IDEA's FAPE RequirementThursday, January 18, 2018
The U.S. Department of Education today announced the release of a 9-page question-and- answer document on the March 2017 U.S. Supreme Court opinion on the Individuals with Disabilities Education Act (IDEA)-related case Endrew F. v. Douglas County School District clarifying the scope of a free appropriate public education (FAPE). In Endrew F., Chief Justice Roberts, writing for a unanimous court, ruled that a student’s Individualized Education Program (“IEP”) must provide for more than a de minimus, or minimal, educational benefit; and crafted a standard that requires an educational program “reasonably calculated to enable a child to make progress appropriate in light of the child’s circumstances.”
The Q&A document provides a basic overview of the IDEA's FAPE requirement, and the facts and holding of Endrew F. Here is an excerpt:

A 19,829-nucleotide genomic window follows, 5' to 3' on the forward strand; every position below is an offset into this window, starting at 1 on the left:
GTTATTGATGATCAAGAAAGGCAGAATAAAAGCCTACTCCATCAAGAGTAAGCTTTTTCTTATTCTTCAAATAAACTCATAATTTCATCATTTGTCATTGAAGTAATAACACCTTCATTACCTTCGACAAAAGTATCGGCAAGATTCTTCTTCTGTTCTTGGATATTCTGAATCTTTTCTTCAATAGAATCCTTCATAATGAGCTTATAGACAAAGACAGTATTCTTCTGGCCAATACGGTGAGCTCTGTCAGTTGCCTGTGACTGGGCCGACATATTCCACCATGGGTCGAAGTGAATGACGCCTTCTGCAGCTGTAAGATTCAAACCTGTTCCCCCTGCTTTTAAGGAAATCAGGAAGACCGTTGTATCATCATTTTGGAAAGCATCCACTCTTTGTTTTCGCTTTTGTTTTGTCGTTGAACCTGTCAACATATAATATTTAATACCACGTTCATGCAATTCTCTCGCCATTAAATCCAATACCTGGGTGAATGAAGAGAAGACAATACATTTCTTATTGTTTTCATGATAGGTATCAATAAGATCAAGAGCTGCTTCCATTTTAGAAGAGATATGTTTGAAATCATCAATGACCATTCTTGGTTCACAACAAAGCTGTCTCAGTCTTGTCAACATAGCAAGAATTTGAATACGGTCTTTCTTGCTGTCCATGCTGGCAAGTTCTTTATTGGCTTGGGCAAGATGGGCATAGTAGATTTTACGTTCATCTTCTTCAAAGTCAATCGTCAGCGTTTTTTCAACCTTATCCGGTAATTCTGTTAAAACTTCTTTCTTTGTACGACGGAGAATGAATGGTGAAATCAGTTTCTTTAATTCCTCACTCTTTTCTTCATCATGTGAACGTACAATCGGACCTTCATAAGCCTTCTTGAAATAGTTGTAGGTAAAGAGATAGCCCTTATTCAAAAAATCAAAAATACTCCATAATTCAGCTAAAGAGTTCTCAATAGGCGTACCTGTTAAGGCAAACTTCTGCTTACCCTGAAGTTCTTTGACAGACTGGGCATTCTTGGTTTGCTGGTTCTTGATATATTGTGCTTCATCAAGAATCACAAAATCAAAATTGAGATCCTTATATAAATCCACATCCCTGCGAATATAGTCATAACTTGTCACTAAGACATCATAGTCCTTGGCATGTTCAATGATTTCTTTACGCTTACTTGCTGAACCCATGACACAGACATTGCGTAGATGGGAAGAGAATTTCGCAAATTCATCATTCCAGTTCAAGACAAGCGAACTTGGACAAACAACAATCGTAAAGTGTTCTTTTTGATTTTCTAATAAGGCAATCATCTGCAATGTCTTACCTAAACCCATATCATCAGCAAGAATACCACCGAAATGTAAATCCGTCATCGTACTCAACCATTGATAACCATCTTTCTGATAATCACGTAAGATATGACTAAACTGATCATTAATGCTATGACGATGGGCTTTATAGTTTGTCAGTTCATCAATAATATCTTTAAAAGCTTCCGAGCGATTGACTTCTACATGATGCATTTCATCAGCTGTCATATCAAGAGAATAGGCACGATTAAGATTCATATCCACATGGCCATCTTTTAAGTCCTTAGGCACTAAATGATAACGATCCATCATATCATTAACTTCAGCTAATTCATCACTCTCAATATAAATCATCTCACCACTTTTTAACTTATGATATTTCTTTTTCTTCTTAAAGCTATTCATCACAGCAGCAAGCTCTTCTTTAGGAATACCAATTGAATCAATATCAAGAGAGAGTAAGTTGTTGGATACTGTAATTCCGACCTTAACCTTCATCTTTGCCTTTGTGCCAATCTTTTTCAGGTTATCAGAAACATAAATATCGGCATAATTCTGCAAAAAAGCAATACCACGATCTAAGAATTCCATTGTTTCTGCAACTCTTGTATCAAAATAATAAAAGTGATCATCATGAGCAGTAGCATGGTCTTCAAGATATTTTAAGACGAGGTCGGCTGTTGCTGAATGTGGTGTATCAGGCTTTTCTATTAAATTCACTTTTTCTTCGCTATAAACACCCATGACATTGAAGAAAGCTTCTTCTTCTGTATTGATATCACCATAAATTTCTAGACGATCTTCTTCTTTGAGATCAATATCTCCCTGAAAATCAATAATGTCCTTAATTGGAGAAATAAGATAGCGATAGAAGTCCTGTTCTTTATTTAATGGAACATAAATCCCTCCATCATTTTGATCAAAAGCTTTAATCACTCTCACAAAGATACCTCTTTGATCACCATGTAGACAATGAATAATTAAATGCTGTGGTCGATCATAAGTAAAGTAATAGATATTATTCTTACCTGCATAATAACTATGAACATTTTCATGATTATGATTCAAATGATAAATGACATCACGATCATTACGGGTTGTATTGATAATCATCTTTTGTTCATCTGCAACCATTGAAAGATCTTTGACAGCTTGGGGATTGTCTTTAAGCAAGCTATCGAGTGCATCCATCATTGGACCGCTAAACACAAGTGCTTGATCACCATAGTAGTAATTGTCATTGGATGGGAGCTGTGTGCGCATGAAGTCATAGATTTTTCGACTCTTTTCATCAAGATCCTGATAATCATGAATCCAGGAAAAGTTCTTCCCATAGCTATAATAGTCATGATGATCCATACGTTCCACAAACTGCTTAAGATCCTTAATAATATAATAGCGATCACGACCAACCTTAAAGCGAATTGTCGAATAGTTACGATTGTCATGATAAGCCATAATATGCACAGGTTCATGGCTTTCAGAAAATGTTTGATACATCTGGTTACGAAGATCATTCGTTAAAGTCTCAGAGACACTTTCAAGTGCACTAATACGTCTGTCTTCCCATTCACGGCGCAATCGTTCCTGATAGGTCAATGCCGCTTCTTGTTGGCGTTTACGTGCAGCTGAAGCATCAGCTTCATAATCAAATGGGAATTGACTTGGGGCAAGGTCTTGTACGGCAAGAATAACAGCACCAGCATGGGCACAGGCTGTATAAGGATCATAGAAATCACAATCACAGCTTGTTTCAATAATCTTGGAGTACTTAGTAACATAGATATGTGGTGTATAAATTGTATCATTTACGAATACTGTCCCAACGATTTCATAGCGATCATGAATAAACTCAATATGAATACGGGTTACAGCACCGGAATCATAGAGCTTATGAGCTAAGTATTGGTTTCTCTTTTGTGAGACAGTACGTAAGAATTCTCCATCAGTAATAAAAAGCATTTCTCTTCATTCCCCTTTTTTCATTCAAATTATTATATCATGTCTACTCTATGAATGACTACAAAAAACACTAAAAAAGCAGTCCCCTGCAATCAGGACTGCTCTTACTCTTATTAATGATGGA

13. How can IEP Teams determine if IEP annual goals are appropriately ambitious? As the Court stated, "advancement from grade to grade is appropriately ambitious for most children in the regular classroom;" however, the Court also noted that while these "goals may differ…every child should have the chance to meet challenging objectives”. In order to make FAPE available to each eligible child with a disability, the child's IEP must be designed to enable the child to be involved in, and make progress in, the general education curriculum. The term "general education curriculum" is "the same curriculum as for nondisabled children.” We have previously clarified that the phrase "the same curriculum as for nondisabled children" is the curriculum that is based on a State's academic content standards. This alignment, however, must guide, and not replace, the individualized decision-making required in the IEP process. This decision-making continues to "require careful consideration of the child's present levels of achievement, disability, and potential for growth" as discussed in question #11.
Source: Council of School Attorneys, 2017.